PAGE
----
Is this the greatest war (or rather, anti-war) movie yet? I certainly think so. Before I saw Das Boot, my favourite movie with a war theme was actually Judgment At Nuremberg. But great as that movie was, it fell to second place even when the first time I saw Das Boot, it was a very badly annotated version.
Here we have the director's cut and the full suspense, horror and tragedy of Wolfgang Petersen's masterpiece has captivated me once again. The suffocating atmosphere of a WWII German U-boat is so real, you almost have to open a window in your home just to get through watching it. One can only imagine the stench in that tiny space crammed with dozens of men eating, drinking (and of course, defecating) whilst pouring with the sweat of effort and sheer terror.
You finish up wondering how it is that men can put themselves through such a ghastly experience in such a terrible environment. And then you realize that throughout the history of warfare it has always been so. From the hopelessness of the Spartans holding off the Persians at Thermopylae to the grisly trenches and massive casualties of WWI, the maxim that old men of dubious morals have always been able to convince young men of the glory and excitement of participating in war and of the moral right of doing so.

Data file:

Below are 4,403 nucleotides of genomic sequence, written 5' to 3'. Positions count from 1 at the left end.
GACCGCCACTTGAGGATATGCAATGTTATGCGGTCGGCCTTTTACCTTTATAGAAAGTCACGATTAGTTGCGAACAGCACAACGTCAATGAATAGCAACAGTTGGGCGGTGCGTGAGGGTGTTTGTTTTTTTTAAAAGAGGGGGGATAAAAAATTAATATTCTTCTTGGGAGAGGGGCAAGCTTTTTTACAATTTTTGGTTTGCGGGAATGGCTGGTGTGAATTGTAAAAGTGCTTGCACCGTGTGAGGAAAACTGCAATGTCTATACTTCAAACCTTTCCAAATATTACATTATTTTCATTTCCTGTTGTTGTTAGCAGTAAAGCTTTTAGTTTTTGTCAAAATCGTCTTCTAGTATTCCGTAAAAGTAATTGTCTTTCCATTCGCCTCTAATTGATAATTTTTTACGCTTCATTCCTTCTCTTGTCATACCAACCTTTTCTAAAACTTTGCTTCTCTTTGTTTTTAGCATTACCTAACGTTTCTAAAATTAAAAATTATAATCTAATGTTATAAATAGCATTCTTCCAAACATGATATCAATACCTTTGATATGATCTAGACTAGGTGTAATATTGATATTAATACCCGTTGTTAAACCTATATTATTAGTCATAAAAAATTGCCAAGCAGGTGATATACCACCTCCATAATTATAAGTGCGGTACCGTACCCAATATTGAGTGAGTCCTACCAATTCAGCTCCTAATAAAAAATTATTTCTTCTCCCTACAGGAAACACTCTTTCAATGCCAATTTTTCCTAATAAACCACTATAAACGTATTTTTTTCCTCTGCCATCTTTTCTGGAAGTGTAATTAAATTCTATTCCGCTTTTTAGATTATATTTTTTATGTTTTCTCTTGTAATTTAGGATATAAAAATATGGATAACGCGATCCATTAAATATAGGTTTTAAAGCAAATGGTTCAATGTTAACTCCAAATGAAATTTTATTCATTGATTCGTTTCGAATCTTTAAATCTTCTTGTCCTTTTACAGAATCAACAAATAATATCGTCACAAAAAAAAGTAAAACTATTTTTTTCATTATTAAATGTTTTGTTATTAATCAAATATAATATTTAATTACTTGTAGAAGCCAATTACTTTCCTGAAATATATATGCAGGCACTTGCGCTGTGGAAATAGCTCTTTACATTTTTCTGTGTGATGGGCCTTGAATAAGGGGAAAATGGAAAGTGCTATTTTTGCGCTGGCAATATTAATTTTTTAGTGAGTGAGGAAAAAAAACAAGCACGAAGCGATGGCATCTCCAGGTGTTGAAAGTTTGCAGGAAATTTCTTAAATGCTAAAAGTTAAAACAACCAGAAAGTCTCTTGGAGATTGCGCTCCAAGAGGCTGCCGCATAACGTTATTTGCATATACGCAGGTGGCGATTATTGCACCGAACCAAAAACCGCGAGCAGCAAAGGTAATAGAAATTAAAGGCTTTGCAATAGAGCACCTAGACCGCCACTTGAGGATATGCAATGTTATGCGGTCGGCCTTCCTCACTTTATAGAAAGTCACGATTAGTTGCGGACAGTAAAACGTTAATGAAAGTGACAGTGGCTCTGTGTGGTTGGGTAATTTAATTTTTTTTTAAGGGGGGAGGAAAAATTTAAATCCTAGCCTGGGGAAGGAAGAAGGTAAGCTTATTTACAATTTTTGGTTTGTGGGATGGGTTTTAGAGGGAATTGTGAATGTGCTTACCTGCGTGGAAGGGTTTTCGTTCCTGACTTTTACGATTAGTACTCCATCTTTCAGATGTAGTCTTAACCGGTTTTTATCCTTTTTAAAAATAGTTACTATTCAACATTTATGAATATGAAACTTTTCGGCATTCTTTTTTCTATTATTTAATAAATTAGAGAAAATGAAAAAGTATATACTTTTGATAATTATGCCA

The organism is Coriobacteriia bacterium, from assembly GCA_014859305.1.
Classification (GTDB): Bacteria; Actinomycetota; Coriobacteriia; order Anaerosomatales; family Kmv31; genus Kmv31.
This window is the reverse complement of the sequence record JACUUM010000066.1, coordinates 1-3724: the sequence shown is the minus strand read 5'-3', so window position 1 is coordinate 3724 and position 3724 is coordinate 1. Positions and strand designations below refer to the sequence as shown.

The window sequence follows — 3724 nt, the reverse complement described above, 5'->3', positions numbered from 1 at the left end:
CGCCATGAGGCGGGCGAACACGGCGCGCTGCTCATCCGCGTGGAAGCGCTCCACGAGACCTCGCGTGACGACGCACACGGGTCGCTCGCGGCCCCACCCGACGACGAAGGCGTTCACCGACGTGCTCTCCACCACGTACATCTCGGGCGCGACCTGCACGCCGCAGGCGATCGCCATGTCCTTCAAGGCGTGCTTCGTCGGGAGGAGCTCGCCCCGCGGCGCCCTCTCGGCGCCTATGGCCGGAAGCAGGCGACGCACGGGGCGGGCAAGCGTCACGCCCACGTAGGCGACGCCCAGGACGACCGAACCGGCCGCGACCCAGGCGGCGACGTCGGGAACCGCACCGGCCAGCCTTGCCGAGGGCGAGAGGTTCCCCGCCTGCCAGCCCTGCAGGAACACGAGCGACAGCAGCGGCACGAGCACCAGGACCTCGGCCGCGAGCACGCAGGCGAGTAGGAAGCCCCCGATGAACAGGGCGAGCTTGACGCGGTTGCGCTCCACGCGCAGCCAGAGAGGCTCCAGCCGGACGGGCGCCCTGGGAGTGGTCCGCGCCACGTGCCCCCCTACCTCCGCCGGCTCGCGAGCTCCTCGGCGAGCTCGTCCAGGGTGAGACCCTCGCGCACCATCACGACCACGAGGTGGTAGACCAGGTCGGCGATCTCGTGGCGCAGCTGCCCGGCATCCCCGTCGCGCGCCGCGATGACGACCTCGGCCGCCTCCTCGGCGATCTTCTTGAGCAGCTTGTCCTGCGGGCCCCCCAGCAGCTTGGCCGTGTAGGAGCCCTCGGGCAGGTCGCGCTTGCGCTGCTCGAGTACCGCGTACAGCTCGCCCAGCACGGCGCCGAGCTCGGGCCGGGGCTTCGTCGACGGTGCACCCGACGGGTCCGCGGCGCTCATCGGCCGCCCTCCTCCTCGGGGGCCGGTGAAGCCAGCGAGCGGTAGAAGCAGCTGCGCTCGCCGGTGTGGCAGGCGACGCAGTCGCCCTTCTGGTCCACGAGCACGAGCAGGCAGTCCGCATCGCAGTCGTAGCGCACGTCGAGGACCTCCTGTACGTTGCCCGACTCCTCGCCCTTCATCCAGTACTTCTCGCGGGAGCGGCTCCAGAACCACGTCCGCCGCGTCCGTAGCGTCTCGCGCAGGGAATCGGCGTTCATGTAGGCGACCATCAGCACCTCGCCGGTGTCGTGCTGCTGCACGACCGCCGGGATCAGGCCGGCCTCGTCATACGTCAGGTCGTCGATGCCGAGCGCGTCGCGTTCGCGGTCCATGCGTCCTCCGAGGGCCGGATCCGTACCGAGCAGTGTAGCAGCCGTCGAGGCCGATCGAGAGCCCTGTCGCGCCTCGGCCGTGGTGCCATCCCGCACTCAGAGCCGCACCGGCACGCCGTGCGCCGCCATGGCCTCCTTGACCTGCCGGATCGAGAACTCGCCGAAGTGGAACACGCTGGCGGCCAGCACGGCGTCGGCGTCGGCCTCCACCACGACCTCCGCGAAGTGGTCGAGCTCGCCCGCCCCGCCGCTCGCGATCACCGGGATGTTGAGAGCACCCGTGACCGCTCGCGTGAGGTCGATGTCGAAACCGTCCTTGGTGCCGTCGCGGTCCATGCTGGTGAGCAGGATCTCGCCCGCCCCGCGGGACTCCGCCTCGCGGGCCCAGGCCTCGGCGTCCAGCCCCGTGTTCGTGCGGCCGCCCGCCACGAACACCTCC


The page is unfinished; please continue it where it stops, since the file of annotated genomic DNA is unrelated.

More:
Only when they experience the reality of actual combat do these young men realize how truly human (even child-like) they really are and the horror of what they've gotten themselves into. And when you see the talents that many of them have, from the mechanics, electricians and other specialists that keep the boat running while at sea, to the human-management capabilities of the senior officers, you realize what a truly wasteful endeavour the practice of war is.
For those of us who have been fortunate enough never to have had to go to war, this film will reinforce our gratitude.